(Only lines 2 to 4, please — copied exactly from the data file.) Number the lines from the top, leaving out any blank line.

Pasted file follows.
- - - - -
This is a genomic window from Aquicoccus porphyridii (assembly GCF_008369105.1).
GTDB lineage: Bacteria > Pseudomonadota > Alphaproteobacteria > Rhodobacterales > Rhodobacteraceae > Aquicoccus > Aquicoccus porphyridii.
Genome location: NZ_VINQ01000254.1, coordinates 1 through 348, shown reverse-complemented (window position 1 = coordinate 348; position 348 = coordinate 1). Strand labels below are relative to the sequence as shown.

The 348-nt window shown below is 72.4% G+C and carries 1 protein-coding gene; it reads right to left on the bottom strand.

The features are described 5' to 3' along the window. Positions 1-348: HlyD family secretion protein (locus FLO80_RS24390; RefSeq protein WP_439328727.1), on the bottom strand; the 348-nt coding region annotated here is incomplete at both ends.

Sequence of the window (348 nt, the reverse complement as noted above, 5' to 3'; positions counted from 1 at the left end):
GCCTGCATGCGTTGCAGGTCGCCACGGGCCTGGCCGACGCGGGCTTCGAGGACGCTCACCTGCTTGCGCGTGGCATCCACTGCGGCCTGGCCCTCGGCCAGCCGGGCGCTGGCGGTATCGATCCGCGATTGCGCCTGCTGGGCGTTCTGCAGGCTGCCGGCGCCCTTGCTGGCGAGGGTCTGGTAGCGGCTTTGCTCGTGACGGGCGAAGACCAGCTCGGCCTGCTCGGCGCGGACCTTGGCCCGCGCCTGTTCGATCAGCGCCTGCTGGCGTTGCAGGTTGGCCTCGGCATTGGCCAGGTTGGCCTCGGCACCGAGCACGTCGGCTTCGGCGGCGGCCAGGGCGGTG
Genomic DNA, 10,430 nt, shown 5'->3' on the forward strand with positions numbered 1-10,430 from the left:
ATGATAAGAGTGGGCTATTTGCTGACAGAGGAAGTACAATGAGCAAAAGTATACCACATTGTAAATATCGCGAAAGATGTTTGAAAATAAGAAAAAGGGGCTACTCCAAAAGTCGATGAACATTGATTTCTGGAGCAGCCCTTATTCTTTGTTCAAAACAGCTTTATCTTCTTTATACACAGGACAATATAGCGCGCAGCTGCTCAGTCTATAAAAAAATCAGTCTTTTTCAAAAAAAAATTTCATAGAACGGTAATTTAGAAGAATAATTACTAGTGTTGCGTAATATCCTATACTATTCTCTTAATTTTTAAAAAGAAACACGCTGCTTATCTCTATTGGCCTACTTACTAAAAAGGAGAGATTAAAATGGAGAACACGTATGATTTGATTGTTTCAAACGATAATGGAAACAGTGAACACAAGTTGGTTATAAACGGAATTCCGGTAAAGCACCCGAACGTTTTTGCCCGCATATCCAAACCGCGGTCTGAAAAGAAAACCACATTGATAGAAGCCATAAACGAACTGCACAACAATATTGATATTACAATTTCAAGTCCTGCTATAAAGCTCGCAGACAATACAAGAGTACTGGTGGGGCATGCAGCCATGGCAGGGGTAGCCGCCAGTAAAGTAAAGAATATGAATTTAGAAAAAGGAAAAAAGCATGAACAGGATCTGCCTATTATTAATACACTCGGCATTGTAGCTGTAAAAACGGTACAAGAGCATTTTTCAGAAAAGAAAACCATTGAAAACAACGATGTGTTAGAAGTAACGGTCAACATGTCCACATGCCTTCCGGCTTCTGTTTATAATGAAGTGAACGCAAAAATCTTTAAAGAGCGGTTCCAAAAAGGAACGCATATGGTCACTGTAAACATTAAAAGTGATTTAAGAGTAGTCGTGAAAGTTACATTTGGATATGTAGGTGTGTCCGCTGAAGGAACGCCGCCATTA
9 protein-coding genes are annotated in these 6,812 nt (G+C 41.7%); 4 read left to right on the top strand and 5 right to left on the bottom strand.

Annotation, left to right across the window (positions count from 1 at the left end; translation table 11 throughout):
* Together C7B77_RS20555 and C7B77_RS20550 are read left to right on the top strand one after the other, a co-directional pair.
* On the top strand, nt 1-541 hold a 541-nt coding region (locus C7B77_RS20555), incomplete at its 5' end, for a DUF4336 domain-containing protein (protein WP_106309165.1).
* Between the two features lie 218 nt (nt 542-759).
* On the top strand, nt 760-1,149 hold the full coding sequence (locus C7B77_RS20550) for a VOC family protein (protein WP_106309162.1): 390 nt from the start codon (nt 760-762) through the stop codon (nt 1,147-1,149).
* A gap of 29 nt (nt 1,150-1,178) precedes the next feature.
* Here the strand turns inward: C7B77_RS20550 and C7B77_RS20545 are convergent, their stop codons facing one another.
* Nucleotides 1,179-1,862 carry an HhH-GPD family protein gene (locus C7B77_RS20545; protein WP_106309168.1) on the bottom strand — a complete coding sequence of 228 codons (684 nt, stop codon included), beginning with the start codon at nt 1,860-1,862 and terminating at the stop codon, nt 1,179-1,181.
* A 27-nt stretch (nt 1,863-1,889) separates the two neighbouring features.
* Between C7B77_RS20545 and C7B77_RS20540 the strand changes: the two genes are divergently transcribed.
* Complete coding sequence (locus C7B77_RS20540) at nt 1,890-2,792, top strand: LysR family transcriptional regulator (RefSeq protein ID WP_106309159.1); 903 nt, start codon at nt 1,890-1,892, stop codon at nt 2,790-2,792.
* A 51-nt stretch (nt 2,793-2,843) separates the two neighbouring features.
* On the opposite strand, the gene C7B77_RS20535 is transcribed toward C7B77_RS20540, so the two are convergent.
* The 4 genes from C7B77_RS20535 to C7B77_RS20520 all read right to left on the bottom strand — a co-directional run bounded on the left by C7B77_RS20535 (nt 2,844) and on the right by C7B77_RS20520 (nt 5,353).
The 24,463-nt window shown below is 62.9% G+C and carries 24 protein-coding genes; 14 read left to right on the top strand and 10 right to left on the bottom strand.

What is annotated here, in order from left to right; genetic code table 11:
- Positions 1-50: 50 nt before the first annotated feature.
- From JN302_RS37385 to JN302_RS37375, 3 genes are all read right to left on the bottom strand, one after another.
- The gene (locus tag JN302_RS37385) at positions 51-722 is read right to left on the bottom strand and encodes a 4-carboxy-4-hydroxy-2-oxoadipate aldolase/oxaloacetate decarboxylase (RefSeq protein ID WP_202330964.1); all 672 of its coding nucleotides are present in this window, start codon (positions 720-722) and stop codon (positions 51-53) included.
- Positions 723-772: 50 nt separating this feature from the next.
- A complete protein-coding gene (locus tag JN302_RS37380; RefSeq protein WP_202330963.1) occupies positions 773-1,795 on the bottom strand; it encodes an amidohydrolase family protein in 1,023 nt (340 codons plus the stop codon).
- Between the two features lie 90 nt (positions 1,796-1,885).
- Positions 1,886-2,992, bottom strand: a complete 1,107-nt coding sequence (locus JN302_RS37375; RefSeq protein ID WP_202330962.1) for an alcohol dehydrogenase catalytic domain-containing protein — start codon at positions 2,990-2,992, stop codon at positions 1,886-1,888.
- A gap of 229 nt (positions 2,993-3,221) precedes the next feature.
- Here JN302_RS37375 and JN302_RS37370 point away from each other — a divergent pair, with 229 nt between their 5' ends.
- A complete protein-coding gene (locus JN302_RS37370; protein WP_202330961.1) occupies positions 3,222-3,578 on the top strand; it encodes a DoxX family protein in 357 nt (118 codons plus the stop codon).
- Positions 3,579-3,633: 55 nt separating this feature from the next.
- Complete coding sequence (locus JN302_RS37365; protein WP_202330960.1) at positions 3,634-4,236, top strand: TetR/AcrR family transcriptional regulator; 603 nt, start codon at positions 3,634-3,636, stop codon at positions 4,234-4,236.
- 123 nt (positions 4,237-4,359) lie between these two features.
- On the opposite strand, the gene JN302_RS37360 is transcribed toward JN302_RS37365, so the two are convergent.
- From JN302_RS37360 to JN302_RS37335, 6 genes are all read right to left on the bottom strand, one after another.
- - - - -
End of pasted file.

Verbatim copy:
GTDB lineage: Bacteria > Pseudomonadota > Alphaproteobacteria > Rhodobacterales > Rhodobacteraceae > Aquicoccus > Aquicoccus porphyridii.
Genome location: NZ_VINQ01000254.1, coordinates 1 through 348, shown reverse-complemented (window position 1 = coordinate 348; position 348 = coordinate 1). Strand labels below are relative to the sequence as shown.

The 348-nt window shown below is 72.4% G+C and carries 1 protein-coding gene; it reads right to left on the bottom strand.